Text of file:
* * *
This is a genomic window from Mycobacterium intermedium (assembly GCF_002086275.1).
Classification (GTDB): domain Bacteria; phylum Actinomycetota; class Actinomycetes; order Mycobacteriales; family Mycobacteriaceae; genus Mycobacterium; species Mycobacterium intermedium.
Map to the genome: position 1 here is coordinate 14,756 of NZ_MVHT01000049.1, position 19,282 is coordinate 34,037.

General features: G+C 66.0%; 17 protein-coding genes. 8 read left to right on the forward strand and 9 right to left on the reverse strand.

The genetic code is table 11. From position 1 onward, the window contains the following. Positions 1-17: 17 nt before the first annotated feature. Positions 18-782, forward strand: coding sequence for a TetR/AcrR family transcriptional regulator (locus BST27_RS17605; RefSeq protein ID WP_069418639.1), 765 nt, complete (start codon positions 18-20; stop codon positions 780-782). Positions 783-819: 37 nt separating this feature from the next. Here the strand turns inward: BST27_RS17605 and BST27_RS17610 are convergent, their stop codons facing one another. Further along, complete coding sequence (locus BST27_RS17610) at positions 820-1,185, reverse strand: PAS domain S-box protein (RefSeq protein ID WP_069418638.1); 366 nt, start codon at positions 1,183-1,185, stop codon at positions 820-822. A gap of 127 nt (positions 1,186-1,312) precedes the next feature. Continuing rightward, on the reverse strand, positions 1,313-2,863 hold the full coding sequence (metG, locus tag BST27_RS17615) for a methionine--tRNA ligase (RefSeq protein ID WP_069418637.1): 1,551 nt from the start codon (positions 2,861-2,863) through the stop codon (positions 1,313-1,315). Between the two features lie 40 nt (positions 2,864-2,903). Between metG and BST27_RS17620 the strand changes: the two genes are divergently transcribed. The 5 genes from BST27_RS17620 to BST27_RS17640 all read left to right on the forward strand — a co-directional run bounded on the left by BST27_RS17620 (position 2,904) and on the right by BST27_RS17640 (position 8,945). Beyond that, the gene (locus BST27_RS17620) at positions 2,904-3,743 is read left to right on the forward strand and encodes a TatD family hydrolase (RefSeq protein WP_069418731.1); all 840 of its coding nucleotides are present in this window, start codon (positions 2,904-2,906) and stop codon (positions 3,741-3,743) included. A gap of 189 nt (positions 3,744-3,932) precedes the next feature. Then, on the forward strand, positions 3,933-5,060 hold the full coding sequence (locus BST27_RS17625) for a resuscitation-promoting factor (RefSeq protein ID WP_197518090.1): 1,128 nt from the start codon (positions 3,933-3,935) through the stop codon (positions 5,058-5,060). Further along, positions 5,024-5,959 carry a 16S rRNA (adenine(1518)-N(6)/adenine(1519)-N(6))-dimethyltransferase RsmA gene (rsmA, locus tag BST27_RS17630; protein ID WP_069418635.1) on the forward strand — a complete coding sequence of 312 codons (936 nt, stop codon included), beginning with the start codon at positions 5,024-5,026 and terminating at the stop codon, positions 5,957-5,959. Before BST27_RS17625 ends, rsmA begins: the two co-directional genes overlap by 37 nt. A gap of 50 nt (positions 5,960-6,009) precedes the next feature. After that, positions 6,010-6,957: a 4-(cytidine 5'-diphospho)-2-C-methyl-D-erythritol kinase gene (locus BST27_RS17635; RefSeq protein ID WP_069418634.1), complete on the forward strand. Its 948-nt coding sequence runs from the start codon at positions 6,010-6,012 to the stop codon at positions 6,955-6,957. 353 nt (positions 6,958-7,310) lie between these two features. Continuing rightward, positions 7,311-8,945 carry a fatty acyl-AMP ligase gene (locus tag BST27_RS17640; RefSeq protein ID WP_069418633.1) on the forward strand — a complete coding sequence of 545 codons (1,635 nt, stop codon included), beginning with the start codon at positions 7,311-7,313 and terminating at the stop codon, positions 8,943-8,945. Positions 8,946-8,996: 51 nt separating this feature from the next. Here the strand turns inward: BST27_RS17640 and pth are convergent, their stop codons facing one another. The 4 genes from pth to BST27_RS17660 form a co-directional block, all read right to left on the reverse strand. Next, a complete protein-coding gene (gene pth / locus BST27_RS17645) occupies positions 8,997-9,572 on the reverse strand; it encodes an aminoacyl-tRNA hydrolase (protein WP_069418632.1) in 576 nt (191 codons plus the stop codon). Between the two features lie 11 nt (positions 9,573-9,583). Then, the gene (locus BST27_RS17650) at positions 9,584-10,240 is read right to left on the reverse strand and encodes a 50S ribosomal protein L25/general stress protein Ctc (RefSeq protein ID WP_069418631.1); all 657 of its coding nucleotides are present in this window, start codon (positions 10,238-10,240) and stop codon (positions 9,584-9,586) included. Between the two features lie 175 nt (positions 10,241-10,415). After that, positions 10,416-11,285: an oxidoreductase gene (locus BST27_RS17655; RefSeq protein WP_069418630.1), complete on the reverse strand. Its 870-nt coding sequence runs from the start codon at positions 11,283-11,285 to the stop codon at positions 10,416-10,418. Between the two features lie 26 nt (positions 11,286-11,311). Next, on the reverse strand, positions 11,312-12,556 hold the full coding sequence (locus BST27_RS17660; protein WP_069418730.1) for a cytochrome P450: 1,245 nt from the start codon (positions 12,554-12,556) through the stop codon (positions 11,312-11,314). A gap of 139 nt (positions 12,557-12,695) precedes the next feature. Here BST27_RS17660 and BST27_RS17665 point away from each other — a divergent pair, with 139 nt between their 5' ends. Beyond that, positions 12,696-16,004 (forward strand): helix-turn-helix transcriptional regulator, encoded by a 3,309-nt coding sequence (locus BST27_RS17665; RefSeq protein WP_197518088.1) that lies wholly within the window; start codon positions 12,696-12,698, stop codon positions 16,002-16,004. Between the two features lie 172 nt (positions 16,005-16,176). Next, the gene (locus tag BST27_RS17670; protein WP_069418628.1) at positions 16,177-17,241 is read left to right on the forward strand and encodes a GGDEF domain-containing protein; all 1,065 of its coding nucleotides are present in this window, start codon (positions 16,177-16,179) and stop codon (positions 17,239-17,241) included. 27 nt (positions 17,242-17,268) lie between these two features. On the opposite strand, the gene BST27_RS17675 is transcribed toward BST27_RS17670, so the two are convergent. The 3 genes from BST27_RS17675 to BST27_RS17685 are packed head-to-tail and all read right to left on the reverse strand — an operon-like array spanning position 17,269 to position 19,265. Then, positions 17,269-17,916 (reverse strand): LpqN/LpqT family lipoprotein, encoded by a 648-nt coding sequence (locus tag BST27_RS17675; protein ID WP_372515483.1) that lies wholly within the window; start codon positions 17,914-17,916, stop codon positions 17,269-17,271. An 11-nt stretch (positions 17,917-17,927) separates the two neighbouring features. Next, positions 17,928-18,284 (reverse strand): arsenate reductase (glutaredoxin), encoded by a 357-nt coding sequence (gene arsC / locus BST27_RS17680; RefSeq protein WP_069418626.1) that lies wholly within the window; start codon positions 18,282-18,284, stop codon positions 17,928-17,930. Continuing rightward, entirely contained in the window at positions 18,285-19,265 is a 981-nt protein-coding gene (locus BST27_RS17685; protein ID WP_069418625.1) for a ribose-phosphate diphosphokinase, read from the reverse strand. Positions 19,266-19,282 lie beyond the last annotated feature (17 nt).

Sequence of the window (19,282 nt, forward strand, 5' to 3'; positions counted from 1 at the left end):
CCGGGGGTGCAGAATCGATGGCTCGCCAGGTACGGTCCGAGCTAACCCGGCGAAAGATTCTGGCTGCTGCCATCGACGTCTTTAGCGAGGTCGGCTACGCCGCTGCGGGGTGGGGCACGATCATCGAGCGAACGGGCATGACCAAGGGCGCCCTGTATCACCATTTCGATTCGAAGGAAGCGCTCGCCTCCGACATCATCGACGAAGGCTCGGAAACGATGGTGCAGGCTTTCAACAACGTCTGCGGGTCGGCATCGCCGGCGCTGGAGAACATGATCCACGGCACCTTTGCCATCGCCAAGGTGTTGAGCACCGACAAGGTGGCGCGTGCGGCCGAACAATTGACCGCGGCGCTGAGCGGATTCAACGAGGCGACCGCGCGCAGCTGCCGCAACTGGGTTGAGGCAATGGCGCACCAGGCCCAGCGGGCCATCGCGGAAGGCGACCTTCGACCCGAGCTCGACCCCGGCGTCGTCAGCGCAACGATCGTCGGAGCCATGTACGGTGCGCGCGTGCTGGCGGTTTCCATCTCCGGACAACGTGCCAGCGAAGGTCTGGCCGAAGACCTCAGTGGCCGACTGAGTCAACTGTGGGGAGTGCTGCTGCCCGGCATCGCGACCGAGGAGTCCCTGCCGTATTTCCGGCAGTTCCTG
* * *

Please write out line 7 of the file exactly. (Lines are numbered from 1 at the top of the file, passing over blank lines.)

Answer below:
CCGGGGGTGCAGAATCGATGGCTCGCCAGGTACGGTCCGAGCTAACCCGGCGAAAGATTCTGGCTGCTGCCATCGACGTCTTTAGCGAGGTCGGCTACGCCGCTGCGGGGTGGGGCACGATCATCGAGCGAACGGGCATGACCAAGGGCGCCCTGTATCACCATTTCGATTCGAAGGAAGCGCTCGCCTCCGACATCATCGACGAAGGCTCGGAAACGATGGTGCAGGCTTTCAACAACGTCTGCGGGTCGGCATCGCCGGCGCTGGAGAACATGATCCACGGCACCTTTGCCATCGCCAAGGTGTTGAGCACCGACAAGGTGGCGCGTGCGGCCGAACAATTGACCGCGGCGCTGAGCGGATTCAACGAGGCGACCGCGCGCAGCTGCCGCAACTGGGTTGAGGCAATGGCGCACCAGGCCCAGCGGGCCATCGCGGAAGGCGACCTTCGACCCGAGCTCGACCCCGGCGTCGTCAGCGCAACGATCGTCGGAGCCATGTACGGTGCGCGCGTGCTGGCGGTTTCCATCTCCGGACAACGTGCCAGCGAAGGTCTGGCCGAAGACCTCAGTGGCCGACTGAGTCAACTGTGGGGAGTGCTGCTGCCCGGCATCGCGACCGAGGAGTCCCTGCCGTATTTCCGGCAGTTCCTG